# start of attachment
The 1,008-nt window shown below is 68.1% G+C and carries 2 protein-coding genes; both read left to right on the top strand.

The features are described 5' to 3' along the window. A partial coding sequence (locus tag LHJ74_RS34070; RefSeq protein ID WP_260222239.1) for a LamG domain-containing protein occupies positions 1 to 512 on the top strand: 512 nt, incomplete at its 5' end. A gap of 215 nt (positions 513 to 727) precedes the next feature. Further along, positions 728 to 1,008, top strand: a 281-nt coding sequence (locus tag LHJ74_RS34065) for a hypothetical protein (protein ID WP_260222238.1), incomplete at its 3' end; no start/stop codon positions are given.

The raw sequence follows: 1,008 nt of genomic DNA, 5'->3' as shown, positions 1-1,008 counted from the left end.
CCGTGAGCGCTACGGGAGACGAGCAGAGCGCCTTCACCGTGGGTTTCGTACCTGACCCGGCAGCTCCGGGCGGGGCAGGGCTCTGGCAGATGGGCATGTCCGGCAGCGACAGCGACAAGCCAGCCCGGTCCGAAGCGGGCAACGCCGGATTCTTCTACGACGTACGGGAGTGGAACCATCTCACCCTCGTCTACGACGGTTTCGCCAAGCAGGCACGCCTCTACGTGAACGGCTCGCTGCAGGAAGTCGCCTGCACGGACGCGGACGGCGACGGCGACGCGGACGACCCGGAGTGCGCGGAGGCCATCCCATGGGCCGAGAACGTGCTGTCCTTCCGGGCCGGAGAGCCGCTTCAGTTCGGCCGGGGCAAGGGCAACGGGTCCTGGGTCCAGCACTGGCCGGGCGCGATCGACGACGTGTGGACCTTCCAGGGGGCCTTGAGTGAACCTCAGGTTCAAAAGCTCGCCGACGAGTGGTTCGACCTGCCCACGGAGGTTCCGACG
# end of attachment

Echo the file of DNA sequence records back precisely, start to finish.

The 1,008-nt window shown below is 68.1% G+C and carries 2 protein-coding genes; both read left to right on the top strand.

The features are described 5' to 3' along the window. A partial coding sequence (locus tag LHJ74_RS34070; RefSeq protein ID WP_260222239.1) for a LamG domain-containing protein occupies positions 1 to 512 on the top strand: 512 nt, incomplete at its 5' end. A gap of 215 nt (positions 513 to 727) precedes the next feature. Further along, positions 728 to 1,008, top strand: a 281-nt coding sequence (locus tag LHJ74_RS34065) for a hypothetical protein (protein ID WP_260222238.1), incomplete at its 3' end; no start/stop codon positions are given.

The raw sequence follows: 1,008 nt of genomic DNA, 5'->3' as shown, positions 1-1,008 counted from the left end.
CCGTGAGCGCTACGGGAGACGAGCAGAGCGCCTTCACCGTGGGTTTCGTACCTGACCCGGCAGCTCCGGGCGGGGCAGGGCTCTGGCAGATGGGCATGTCCGGCAGCGACAGCGACAAGCCAGCCCGGTCCGAAGCGGGCAACGCCGGATTCTTCTACGACGTACGGGAGTGGAACCATCTCACCCTCGTCTACGACGGTTTCGCCAAGCAGGCACGCCTCTACGTGAACGGCTCGCTGCAGGAAGTCGCCTGCACGGACGCGGACGGCGACGGCGACGCGGACGACCCGGAGTGCGCGGAGGCCATCCCATGGGCCGAGAACGTGCTGTCCTTCCGGGCCGGAGAGCCGCTTCAGTTCGGCCGGGGCAAGGGCAACGGGTCCTGGGTCCAGCACTGGCCGGGCGCGATCGACGACGTGTGGACCTTCCAGGGGGCCTTGAGTGAACCTCAGGTTCAAAAGCTCGCCGACGAGTGGTTCGACCTGCCCACGGAGGTTCCGACG